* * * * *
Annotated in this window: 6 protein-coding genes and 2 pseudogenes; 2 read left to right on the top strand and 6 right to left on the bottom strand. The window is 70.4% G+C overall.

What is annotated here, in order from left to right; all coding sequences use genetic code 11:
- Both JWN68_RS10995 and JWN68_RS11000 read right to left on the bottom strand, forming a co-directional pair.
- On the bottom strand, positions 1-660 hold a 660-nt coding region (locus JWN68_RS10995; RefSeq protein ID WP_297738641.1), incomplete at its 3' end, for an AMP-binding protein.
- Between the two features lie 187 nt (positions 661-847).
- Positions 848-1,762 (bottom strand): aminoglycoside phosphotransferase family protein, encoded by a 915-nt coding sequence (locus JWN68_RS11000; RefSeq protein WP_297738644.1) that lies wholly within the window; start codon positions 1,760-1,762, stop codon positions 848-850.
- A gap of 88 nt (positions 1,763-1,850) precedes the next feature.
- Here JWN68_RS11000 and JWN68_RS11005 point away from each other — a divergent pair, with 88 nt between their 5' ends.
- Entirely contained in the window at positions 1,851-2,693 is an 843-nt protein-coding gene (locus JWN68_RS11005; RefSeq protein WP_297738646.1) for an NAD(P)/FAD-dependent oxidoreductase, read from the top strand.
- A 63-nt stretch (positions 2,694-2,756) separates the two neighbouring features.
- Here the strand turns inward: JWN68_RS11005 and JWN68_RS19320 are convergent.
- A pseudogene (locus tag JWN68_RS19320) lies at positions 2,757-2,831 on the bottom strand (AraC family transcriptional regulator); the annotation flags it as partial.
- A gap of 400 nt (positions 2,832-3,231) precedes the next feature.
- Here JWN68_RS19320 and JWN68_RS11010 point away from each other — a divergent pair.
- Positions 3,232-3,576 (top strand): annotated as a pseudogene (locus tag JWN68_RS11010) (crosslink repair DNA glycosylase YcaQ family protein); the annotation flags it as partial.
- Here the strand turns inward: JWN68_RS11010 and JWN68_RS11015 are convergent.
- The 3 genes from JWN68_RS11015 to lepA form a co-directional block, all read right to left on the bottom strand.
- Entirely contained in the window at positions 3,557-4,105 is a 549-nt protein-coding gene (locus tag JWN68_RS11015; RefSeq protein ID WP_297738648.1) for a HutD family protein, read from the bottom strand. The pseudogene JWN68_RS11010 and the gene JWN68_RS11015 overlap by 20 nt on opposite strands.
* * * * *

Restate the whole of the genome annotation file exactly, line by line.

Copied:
Annotated in this window: 6 protein-coding genes and 2 pseudogenes; 2 read left to right on the top strand and 6 right to left on the bottom strand. The window is 70.4% G+C overall.

What is annotated here, in order from left to right; all coding sequences use genetic code 11:
- Both JWN68_RS10995 and JWN68_RS11000 read right to left on the bottom strand, forming a co-directional pair.
- On the bottom strand, positions 1-660 hold a 660-nt coding region (locus JWN68_RS10995; RefSeq protein ID WP_297738641.1), incomplete at its 3' end, for an AMP-binding protein.
- Between the two features lie 187 nt (positions 661-847).
- Positions 848-1,762 (bottom strand): aminoglycoside phosphotransferase family protein, encoded by a 915-nt coding sequence (locus JWN68_RS11000; RefSeq protein WP_297738644.1) that lies wholly within the window; start codon positions 1,760-1,762, stop codon positions 848-850.
- A gap of 88 nt (positions 1,763-1,850) precedes the next feature.
- Here JWN68_RS11000 and JWN68_RS11005 point away from each other — a divergent pair, with 88 nt between their 5' ends.
- Entirely contained in the window at positions 1,851-2,693 is an 843-nt protein-coding gene (locus JWN68_RS11005; RefSeq protein WP_297738646.1) for an NAD(P)/FAD-dependent oxidoreductase, read from the top strand.
- A 63-nt stretch (positions 2,694-2,756) separates the two neighbouring features.
- Here the strand turns inward: JWN68_RS11005 and JWN68_RS19320 are convergent.
- A pseudogene (locus tag JWN68_RS19320) lies at positions 2,757-2,831 on the bottom strand (AraC family transcriptional regulator); the annotation flags it as partial.
- A gap of 400 nt (positions 2,832-3,231) precedes the next feature.
- Here JWN68_RS19320 and JWN68_RS11010 point away from each other — a divergent pair.
- Positions 3,232-3,576 (top strand): annotated as a pseudogene (locus tag JWN68_RS11010) (crosslink repair DNA glycosylase YcaQ family protein); the annotation flags it as partial.
- Here the strand turns inward: JWN68_RS11010 and JWN68_RS11015 are convergent.
- The 3 genes from JWN68_RS11015 to lepA form a co-directional block, all read right to left on the bottom strand.
- Entirely contained in the window at positions 3,557-4,105 is a 549-nt protein-coding gene (locus tag JWN68_RS11015; RefSeq protein ID WP_297738648.1) for a HutD family protein, read from the bottom strand. The pseudogene JWN68_RS11010 and the gene JWN68_RS11015 overlap by 20 nt on opposite strands.